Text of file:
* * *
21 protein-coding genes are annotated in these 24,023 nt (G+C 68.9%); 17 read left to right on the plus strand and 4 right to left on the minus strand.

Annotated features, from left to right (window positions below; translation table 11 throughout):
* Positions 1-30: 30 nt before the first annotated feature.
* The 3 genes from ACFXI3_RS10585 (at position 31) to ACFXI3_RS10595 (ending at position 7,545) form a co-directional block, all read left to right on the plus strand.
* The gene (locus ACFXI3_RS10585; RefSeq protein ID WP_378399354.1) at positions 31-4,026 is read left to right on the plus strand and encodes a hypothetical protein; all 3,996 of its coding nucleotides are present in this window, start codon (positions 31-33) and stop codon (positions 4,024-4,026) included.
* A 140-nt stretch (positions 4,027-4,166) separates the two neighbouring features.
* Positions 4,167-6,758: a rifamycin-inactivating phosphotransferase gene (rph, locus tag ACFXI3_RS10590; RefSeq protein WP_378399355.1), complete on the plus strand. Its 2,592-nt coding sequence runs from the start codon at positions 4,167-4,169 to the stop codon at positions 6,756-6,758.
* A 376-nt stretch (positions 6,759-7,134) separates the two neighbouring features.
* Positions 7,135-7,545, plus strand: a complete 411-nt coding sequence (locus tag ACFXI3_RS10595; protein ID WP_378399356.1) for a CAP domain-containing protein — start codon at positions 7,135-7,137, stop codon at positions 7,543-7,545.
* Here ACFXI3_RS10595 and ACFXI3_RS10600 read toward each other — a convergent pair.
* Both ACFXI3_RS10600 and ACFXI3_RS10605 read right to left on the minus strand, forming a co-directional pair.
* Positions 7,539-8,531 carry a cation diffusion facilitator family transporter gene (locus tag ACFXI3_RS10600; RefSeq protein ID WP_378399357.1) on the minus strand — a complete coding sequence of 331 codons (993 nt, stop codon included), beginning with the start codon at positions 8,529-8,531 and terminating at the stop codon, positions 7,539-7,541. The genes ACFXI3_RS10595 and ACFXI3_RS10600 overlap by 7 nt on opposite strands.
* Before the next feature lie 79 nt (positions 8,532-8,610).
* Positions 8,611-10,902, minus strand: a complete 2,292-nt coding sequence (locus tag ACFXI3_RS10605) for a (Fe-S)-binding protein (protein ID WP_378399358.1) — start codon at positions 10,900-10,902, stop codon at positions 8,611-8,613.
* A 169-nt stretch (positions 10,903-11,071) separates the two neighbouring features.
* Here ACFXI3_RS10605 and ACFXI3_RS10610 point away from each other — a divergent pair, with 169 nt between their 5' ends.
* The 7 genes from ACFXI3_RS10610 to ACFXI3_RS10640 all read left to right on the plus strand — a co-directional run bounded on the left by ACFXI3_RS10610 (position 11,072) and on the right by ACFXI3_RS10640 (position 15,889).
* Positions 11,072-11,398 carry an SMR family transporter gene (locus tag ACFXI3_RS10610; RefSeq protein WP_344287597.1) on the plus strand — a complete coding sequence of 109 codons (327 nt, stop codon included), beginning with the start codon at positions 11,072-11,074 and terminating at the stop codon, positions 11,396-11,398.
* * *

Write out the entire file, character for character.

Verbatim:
21 protein-coding genes are annotated in these 24,023 nt (G+C 68.9%); 17 read left to right on the plus strand and 4 right to left on the minus strand.

Annotated features, from left to right (window positions below; translation table 11 throughout):
* Positions 1-30: 30 nt before the first annotated feature.
* The 3 genes from ACFXI3_RS10585 (at position 31) to ACFXI3_RS10595 (ending at position 7,545) form a co-directional block, all read left to right on the plus strand.
* The gene (locus ACFXI3_RS10585; RefSeq protein ID WP_378399354.1) at positions 31-4,026 is read left to right on the plus strand and encodes a hypothetical protein; all 3,996 of its coding nucleotides are present in this window, start codon (positions 31-33) and stop codon (positions 4,024-4,026) included.
* A 140-nt stretch (positions 4,027-4,166) separates the two neighbouring features.
* Positions 4,167-6,758: a rifamycin-inactivating phosphotransferase gene (rph, locus tag ACFXI3_RS10590; RefSeq protein WP_378399355.1), complete on the plus strand. Its 2,592-nt coding sequence runs from the start codon at positions 4,167-4,169 to the stop codon at positions 6,756-6,758.
* A 376-nt stretch (positions 6,759-7,134) separates the two neighbouring features.
* Positions 7,135-7,545, plus strand: a complete 411-nt coding sequence (locus tag ACFXI3_RS10595; protein ID WP_378399356.1) for a CAP domain-containing protein — start codon at positions 7,135-7,137, stop codon at positions 7,543-7,545.
* Here ACFXI3_RS10595 and ACFXI3_RS10600 read toward each other — a convergent pair.
* Both ACFXI3_RS10600 and ACFXI3_RS10605 read right to left on the minus strand, forming a co-directional pair.
* Positions 7,539-8,531 carry a cation diffusion facilitator family transporter gene (locus tag ACFXI3_RS10600; RefSeq protein ID WP_378399357.1) on the minus strand — a complete coding sequence of 331 codons (993 nt, stop codon included), beginning with the start codon at positions 8,529-8,531 and terminating at the stop codon, positions 7,539-7,541. The genes ACFXI3_RS10595 and ACFXI3_RS10600 overlap by 7 nt on opposite strands.
* Before the next feature lie 79 nt (positions 8,532-8,610).
* Positions 8,611-10,902, minus strand: a complete 2,292-nt coding sequence (locus tag ACFXI3_RS10605) for a (Fe-S)-binding protein (protein ID WP_378399358.1) — start codon at positions 10,900-10,902, stop codon at positions 8,611-8,613.
* A 169-nt stretch (positions 10,903-11,071) separates the two neighbouring features.
* Here ACFXI3_RS10605 and ACFXI3_RS10610 point away from each other — a divergent pair, with 169 nt between their 5' ends.
* The 7 genes from ACFXI3_RS10610 to ACFXI3_RS10640 all read left to right on the plus strand — a co-directional run bounded on the left by ACFXI3_RS10610 (position 11,072) and on the right by ACFXI3_RS10640 (position 15,889).
* Positions 11,072-11,398 carry an SMR family transporter gene (locus tag ACFXI3_RS10610; RefSeq protein WP_344287597.1) on the plus strand — a complete coding sequence of 109 codons (327 nt, stop codon included), beginning with the start codon at positions 11,072-11,074 and terminating at the stop codon, positions 11,396-11,398.